Behind the Scenes at the 2023 Vans Pipe Masters on Oahu's North Shore
35mm and medium format film photos from the legendary Hawaiian surf competition where the world's best surfers compete for $500k in cash—and glory
One of the most unique perks of being a magazine editor is having the opportunity to attend culture-defining events as a relative outsider. Think, "the Super Bowl of X," with X being some activity or niche interest that most have only the slightest knowledge of, yet the ones that do know dream of and live for it. I've traveled to the Isle of Mann to cover the first ever electric motorcycle race on the world famous and deadly TT course. I've swapped bibs and attempted a US championship cyclocross race (it did not go well). I've sat front row at Iceland's Fashion Week. And as of this month, went behind the scenes at the Vans Pipe Masters, where 60 of the world's best surfers paddled out at the world's deadliest wave for a piece of $500,000 in cash prizes—and eternal glory.
The common thread across these moments and so many more is a welcoming community of diehard enthusiasts—and a major sponsoring brand looking to shine a brighter light on their flagship event. Armed with some thorough research, just enough lingo to talk the talk, and enough cameras to let everyone know I'm there for a reason, I make my way around the event area (be it paddock, convention center, or beach) searching for familiar faces, the perfect portrait, the overheard quote to put it all in perspective.
Except this time around, I'm not totally an outsider—I do surf, sort of. And this wasn't my first time attending this specific event, sort of. Last year I traveled to the North Shore of Oahu for the 2022 Vans Pipe Masters only for Mother Nature (and/or Poseidon, depending on who you ask) to not cooperate. Zero swell. No waves. Along with a handful of other media I spent a full eight days on the island waiting for the contest to run—and it only did the day after I left. In a way, it offered the perfect backdrop for the 2023 competition—which delivered huge, heavy, heaving waves one after the other from the moment I touched down from New York.
Where the story of the 2022 Vans Pipe Masters was in part about a lack of waves. This year all was about Hawaii. And everything was in abundance. Big names, big waves, huge scores, huge crowds, and a shared excitement that had the whole North Shore buzzing.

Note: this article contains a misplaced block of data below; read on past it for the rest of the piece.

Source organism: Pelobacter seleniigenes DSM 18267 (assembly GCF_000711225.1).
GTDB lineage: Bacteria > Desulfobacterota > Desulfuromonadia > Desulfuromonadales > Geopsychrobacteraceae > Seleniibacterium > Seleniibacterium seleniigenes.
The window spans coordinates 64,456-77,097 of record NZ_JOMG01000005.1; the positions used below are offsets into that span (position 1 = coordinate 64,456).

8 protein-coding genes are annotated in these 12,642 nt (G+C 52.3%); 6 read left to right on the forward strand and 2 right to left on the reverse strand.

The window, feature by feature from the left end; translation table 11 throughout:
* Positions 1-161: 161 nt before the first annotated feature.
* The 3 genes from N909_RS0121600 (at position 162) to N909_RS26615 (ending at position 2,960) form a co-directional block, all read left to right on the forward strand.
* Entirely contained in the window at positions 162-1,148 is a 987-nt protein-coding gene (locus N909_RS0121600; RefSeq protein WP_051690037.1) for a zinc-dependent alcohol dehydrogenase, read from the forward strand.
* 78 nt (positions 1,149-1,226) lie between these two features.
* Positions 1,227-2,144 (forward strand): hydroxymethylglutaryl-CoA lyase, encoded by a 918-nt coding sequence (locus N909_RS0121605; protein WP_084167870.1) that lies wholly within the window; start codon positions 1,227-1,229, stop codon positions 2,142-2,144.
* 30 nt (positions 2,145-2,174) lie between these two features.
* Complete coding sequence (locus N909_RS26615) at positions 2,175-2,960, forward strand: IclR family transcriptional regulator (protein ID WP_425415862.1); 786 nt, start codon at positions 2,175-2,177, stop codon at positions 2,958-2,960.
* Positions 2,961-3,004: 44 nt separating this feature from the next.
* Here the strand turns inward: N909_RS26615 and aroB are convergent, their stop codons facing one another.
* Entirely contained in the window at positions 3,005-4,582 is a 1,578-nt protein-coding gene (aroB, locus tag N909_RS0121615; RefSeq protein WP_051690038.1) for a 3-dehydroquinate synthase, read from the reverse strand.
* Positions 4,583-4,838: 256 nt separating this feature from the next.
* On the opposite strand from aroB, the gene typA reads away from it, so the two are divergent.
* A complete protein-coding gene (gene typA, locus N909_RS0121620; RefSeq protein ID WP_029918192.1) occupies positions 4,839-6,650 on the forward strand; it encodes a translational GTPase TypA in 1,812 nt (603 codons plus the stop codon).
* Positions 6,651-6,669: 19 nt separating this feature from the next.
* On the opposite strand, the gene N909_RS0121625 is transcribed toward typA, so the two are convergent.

Half of the 60 invited surfers (40 men, 20 women) were representing the Hawaiian islands. And in the end six of the eight finalists flew the Hawaiian flag, with North Shore locals John John Florence and Moana Jones-Wong each taking the Pipe Master title for the men's and women's categories, respectively.
As tends to happen with many tightly held cultures driven by "tradition", change comes bit by bit with much effort and then all at once. For nearly 50 years the world famous surf contest was reserved only for men. Then in 2022 women paddled out for their first ever live heats, with a women’s division having been introduced in late 2020 (that contest was held virtually due to pandemic restrictions).
Even so—and even though a heat stacked with three Florence brothers and Harry Bryant scoring a perfect score with an insane tube ride—the women were the true stars of this year's competition, despite having only been socially accepted at Pipeline (and Backdoor, Pipe's right-breaking sibling wave) for a decade or two, thanks to the pioneering wave riding by women like Keala Kenelly, Rochelle Ballard, and Lisa Andersen, among others.
The current crop of women surfers is much younger, with many decades of elite wave riding ahead. Though they charge with the confidence of surfers decades their senior. Led by 2023 winner Moana Jones-Wong with Molly Picklum, Carrisa Moore, Zoe McDougall, and dozens of others close behind, the future of women's surfing is bright. And every bit as gnarly as the men's.
More film photos from the 2023 Vans Pipe Masters below